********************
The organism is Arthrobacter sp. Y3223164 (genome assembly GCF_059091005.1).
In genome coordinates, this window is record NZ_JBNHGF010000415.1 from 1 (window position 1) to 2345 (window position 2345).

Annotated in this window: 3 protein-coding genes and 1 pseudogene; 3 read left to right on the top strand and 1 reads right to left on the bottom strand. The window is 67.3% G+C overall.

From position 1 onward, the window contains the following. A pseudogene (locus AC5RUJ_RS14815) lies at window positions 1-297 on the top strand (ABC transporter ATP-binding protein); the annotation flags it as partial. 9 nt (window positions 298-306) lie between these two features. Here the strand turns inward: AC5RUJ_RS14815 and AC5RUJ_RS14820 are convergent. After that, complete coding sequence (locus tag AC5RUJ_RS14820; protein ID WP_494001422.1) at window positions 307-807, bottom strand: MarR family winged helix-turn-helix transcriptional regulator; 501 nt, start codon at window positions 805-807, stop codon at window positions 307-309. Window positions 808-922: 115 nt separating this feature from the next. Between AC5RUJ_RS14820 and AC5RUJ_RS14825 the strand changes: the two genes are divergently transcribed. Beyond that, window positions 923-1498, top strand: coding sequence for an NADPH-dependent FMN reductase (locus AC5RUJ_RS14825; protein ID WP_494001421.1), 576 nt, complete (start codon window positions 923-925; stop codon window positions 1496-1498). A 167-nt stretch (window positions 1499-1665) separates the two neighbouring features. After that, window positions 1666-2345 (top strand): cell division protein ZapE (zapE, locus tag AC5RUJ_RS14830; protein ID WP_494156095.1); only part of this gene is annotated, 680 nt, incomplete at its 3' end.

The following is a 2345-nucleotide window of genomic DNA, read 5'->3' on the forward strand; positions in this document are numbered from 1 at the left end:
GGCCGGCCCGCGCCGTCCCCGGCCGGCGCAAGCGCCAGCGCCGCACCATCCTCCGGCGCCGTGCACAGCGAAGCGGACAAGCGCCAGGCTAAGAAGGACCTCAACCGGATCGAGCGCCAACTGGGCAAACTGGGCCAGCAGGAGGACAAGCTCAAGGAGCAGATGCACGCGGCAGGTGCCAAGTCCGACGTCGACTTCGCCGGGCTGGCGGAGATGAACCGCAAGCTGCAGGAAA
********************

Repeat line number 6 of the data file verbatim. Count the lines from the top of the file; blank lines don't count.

GGCCGGCCCGCGCCGTCCCCGGCCGGCGCAAGCGCCAGCGCCGCACCATCCTCCGGCGCCGTGCACAGCGAAGCGGACAAGCGCCAGGCTAAGAAGGACCTCAACCGGATCGAGCGCCAACTGGGCAAACTGGGCCAGCAGGAGGACAAGCTCAAGGAGCAGATGCACGCGGCAGGTGCCAAGTCCGACGTCGACTTCGCCGGGCTGGCGGAGATGAACCGCAAGCTGCAGGAAA